For example, the bioavailability of inhaled THC, when smoking cannabis, is around 30%. Inhaling cannabinoids allows them to be rapidly absorbed into the bloodstream, leading to relatively quick effects that can be felt within as little as ten minutes.

In contrast, when THC is consumed orally, such as in the form of an edible like a brownie, the bioavailability is much lower, ranging from 4% to 12%. The effects of orally consumed cannabinoids take longer to kick in, often up to one hour or more. This delayed onset and reduced bioavailability occur because the cannabinoids need to pass through the gastrointestinal tract and be processed by the liver. In the liver, a significant portion of THC is broken down and converted into other compounds, resulting in a lower amount of active THC reaching the bloodstream.

It’s important for individuals to be aware of these differences in bioavailability and onset time when choosing their preferred method of cannabis consumption, as it can significantly impact the intensity and duration of the effects they experience.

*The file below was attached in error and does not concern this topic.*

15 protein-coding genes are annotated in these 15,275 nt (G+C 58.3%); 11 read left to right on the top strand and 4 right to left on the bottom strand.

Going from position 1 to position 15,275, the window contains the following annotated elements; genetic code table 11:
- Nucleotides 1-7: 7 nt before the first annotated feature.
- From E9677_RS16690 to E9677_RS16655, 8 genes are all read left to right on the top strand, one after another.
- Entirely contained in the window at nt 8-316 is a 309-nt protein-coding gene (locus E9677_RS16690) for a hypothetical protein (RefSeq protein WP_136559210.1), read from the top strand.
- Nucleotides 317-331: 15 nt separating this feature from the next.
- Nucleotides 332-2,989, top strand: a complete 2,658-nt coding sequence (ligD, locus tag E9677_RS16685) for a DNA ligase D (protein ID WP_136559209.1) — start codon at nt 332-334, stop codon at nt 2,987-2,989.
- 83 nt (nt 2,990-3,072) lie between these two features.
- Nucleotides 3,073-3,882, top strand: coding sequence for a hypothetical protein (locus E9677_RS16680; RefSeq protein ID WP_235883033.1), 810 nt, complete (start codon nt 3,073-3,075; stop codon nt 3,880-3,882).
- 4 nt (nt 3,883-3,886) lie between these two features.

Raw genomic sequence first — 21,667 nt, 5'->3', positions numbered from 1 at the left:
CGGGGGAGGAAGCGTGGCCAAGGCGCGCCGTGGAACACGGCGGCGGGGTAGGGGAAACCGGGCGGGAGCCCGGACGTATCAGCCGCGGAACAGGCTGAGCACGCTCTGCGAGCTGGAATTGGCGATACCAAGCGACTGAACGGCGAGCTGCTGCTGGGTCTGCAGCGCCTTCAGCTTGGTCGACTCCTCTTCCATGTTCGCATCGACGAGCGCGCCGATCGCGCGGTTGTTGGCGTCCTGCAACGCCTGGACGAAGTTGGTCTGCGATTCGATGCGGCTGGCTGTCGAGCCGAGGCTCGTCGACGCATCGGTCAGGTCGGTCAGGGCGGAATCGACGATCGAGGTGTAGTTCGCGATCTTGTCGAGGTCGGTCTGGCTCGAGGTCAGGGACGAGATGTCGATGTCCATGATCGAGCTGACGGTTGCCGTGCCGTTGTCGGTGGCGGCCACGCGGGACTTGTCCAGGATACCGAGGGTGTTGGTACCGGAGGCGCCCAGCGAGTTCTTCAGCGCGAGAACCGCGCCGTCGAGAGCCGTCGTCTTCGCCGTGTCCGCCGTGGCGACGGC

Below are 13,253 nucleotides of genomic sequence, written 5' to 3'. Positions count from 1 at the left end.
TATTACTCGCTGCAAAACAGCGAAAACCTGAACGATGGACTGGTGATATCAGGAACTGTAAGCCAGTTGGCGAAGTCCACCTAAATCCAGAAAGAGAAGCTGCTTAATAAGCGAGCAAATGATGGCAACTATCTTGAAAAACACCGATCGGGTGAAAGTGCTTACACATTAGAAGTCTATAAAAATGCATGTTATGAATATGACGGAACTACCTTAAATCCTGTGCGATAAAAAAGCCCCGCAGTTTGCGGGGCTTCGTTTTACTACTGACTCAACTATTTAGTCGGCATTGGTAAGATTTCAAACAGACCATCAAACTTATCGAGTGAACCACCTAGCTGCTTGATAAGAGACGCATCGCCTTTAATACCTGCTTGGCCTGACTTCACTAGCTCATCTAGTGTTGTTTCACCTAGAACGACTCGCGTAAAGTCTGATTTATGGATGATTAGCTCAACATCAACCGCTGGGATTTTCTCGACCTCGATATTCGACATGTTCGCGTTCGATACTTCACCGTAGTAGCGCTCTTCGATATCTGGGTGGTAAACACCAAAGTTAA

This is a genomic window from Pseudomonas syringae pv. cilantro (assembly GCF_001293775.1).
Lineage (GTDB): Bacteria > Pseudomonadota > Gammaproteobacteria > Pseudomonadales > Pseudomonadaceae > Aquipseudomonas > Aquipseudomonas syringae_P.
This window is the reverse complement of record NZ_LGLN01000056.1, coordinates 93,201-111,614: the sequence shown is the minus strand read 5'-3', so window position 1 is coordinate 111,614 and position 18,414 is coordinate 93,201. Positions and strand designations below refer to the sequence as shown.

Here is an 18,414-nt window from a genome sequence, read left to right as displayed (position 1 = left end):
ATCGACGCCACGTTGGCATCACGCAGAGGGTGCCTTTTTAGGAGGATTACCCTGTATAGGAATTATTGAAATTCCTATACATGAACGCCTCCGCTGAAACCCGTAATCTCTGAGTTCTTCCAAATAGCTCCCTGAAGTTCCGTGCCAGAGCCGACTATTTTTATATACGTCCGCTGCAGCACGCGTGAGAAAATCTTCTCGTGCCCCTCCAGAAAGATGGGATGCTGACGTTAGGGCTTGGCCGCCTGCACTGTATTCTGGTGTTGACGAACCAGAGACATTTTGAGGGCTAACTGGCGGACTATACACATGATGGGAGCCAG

Role of Cannabinoids in Cannabis Plant

Cannabinoids play a vital role in the protection and well-being of the cannabis plant. They are primarily found in the resinous trichomes, which are most abundant on female cannabis buds. Recent research suggests that cannabinoids act as a natural sunscreen, absorbing harmful UV-B radiation that could potentially harm the plant’s growth. Additionally, exposure to increased UV-B radiation has been found to stimulate higher cannabinoid production in cannabis flowers.

Cannabinoids are also involved in the plant’s defense mechanisms. Trichomes, where cannabinoids are concentrated, are common in various plant species and help protect against predatory insects, pests, water loss, and excessive heat. Interestingly, cannabis tends to produce more cannabinoids when exposed to certain stressors such as heat, low soil moisture, or nutrient deficiencies, indicating that a certain amount of stress may enhance cannabinoid production.